Prognostic Importance of Serum Light Chains in Patients with CLL

Abstract & Commentary

By William B. Ershler, MD

Synopsis: A full panel of prognostic indicators was examined in 449 treatment-naïve CLL patients and it was found that serum light chain ratio was useful in confirming clonality. However, the sum of both k and l serum light chains proved of greater prognositc value in determining an early need to offer CLL treatment. A total (k + l) level of > 60.6 mg/mL was an independent predictor of limited treatment-free survival.

Source: Morabito F, et al. The cumulative amount of serum-free light chain is a strong prognosticator in chronic lymphocytic leukemia. Blood 2011;118:6353-6361.

Clinicians are well aware that chronic lymphocytic leukemia (CLL) is a heterogeneous disorder, with some patients experiencing rapid progression and others surviving for years or even decades without ever requiring therapy. Clinical staging, such as by the Rai or Binet classification systems, are useful, as are the incorporation of various biomarkers including ZAP-70, CD38, immunoglobulin heavy chain variable gene (IGHV) mutation status, and cytogenetic abnormalities, which have proven useful in predicting progressive disease and survival.1 However, these assays are cumbersome, expensive, and not always reproducible or even available outside of the clinical research environment.

In contrast, the measurement of serum free light chain (sFLC) can be reproducibly and inexpensively assayed by straightforward nephelometry.2 Antibody production by B lymphocytes involves the assembly of an immunoglobulin molecule combining heavy and light chains. Under physiological conditions, light chains, either k or l, are produced in excess, pass through the serum transiently, and are excreted renally. In clonal B cell malignancies (such as CLL), certain lymphomas, and most notably multiple myeloma, clonality can be demonstrable by the appearance of an abnormal k/l ratio in the serum. In addition to confirming clonality, there has been recent interest in examining the utility of the serum free light chain ratio (sFLC k/l) as a prognostic marker for CLL.3,4

Identification of patients at risk for early disease progression facilitates the likelihood of tailored management in CLL. Abnormality of k and l serum-free light chain ratio [sFLC (k/l)] has been proposed as a straightforward prognostic factor in CLL. To determine if assessment of this ratio [sFLC (k/l)] is of added value to our existing prognositic factors, Morabito and colleagues analyzed clinical data and blood samples from 449 therapy-naïve patients evaluated throughout Italy. They found that an abnormal sFLC (k/l), along with CD38, ZAP-70, IGHV mutations, cytogenetics, and clinical stage, independently predict treatment-free survival (TFS). The investigators also introduced a new measure, the cumulative amount of clonal and nonclonal FLCs [sFLC (k+l)], and found that when in excess of 60.6 mg/mL, this measure is associated with cytogenetic risk and significantly predicts short TFS.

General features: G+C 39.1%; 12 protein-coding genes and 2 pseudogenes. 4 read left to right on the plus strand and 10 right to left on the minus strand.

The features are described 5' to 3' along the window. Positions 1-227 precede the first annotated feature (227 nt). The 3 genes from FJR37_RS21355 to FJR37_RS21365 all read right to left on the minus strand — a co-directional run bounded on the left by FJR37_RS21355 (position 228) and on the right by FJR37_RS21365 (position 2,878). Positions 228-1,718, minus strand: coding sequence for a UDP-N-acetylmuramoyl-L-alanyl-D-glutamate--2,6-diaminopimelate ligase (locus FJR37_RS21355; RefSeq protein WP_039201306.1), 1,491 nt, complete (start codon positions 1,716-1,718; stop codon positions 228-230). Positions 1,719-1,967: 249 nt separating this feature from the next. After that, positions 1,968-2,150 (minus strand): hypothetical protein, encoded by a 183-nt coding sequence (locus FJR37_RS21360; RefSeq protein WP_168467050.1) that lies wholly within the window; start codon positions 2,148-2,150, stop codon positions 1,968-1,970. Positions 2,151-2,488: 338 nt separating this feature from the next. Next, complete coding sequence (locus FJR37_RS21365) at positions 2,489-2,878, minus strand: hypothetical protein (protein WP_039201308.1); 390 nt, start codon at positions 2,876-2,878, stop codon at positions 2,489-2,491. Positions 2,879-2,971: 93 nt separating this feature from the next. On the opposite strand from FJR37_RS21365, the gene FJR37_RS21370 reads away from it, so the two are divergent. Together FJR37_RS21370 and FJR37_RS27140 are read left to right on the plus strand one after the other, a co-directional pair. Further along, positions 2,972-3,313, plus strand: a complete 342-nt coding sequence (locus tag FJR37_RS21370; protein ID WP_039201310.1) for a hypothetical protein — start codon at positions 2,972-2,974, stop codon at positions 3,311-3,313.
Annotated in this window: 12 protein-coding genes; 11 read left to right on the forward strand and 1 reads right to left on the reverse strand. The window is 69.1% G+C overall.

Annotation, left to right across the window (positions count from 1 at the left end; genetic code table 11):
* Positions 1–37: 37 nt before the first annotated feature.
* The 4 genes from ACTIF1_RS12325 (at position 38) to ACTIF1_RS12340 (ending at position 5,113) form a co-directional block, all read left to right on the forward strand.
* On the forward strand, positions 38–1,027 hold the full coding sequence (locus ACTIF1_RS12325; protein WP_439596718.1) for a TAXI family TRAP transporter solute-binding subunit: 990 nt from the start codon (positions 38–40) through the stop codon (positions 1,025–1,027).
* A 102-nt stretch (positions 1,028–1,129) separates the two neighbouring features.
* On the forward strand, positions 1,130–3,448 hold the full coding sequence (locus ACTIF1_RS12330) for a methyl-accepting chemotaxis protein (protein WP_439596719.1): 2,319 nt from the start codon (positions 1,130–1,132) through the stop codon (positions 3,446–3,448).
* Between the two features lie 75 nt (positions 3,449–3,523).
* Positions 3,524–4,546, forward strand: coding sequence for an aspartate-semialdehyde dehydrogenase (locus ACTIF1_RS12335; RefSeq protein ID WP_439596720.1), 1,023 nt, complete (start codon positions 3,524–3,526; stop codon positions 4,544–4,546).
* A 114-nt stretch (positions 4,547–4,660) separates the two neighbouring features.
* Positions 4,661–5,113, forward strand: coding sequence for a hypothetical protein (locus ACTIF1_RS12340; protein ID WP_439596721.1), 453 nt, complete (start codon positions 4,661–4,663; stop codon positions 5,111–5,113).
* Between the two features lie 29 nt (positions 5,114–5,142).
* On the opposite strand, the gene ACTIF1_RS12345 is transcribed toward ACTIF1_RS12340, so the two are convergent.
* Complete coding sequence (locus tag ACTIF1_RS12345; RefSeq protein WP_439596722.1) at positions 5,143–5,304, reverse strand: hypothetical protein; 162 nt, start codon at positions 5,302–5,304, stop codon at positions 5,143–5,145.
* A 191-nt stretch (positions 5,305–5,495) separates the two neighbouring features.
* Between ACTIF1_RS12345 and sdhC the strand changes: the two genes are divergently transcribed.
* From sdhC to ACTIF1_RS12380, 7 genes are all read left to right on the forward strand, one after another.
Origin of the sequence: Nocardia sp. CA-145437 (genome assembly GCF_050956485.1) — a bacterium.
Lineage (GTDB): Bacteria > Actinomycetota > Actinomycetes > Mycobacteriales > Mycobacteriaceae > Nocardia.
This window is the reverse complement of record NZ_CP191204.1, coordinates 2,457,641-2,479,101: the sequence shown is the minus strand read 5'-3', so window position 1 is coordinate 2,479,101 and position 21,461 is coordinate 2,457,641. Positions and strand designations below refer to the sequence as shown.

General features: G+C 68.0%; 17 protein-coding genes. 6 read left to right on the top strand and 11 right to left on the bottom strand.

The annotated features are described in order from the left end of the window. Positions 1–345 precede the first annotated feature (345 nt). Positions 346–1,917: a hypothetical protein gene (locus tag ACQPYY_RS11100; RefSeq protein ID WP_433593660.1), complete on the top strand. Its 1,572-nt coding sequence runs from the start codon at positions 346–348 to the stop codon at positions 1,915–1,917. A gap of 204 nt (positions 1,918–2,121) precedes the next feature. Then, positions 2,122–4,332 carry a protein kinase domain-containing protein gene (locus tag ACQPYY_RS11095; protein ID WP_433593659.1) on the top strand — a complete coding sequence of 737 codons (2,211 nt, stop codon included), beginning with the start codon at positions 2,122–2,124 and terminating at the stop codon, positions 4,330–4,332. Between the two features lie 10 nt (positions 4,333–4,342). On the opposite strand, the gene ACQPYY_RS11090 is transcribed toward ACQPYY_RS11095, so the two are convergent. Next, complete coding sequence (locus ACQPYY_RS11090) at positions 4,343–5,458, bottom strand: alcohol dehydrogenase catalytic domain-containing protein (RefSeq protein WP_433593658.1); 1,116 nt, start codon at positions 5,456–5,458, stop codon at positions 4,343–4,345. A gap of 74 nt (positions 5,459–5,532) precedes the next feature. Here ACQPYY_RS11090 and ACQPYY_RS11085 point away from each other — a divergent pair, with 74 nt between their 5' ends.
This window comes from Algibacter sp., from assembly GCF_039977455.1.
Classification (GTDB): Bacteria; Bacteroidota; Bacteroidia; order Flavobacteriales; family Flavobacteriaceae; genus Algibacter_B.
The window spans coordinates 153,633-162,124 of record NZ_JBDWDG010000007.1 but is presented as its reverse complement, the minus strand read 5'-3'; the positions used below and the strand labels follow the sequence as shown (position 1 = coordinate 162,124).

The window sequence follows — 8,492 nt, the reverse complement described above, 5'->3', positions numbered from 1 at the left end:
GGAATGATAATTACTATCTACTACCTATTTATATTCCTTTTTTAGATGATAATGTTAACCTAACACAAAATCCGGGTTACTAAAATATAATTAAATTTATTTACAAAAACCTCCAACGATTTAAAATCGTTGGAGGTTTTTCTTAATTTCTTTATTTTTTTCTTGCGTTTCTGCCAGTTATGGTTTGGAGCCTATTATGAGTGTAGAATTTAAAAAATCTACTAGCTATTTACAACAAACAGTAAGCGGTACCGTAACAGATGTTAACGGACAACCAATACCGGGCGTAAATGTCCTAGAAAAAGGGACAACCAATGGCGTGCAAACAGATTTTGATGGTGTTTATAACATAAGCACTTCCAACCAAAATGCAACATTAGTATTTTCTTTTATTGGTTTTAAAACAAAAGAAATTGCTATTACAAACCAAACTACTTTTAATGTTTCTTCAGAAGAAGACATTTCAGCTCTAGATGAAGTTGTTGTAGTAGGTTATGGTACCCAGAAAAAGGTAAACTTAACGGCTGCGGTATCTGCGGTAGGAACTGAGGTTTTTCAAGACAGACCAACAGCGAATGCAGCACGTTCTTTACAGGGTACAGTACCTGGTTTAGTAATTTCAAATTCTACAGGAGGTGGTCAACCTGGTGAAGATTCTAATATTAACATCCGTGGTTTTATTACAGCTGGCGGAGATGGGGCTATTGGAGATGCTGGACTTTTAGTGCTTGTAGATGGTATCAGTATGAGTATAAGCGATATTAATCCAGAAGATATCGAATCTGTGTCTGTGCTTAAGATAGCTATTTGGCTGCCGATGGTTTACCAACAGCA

Commentary

Approximately 50% of CLL patients display an abnormal sFLC (k/l) and/or elevated levels of clonally unrestricted k or l sFLC. In their analysis of a large cohort (n = 449) of untreated CLL patients for the panel of established CLL biomarkers, the investigators document that sFLC(k/l) and sFLC absolute (summed k+l) levels are distinct prognostic variables in CLL. Although abnormal sFLC(k/l) was associated with parameters reflecting disease aggressiveness (i.e., stage, CD38/ZAP-70, IGHV mutations) and independently predicted TFS, it did not correlate with cytogenetic risk. In contrast, unfavorable cytogenetics were associated with the quantitative sum of k and l serum levels. Accordingly, they demonstrate the prognostic value of an abnormal sFLC(k/l) becomes irrelevant if the sFLC(k+l) value is above the threshold value of (60.6 mg/mL). In contrast, by multivariate analysis, sFLC(k+l) more than 60.6 mg/mL was demonstrated as a strong predictor of TFS together with ZAP-70, staging, and cytogenetics, whereas CD38, IGHV mutations, and sFLC(k/l) abnormalities lost their prognostic power. A straightforward model, including sFLC(k+l) more than 60.6 mg/mL, Binet staging, ZAP-70, and cytogenetics, was validated to accurately predict time to treatment requirement in untreated CLL patients.

Thus, determination of serum light chains is a useful and inexpensive adjunct to the initial evaluation of CLL patients. An abnormal k/l ratio indicates clonality and offers prognostic information. Of note, if the total quantitative serum light chain (k+l) exceeds the 60.6 mg/mL threshold, there is likely to be a threshold that is highly predictive of a short interval before treatment will be required.

References

1. Zenz T, et al. Moving from prognostic to predictive factors in chronic lymphocytic leukaemia (CLL). Best practice & research. Clinical Haematol 2010;23:71-84.

2. Bradwell AR, et al. Highly sensitive, automated immunoassay for immunoglobulin free light chains in serum and urine. Clin Chem 2001;47:673-680.

3. Pratt G, et al. Abnormal serum free light chain ratios are associated with poor survival and may reflect biological subgroups in patients with chronic lymphocytic leukaemia. Br J Haematol 2009;144:217-222.

4. Yegin ZA, et al. Free light chain: A novel predictor of adverse outcome in chronic lymphocytic leukemia. Eur J Haematol 2010;84:406-411.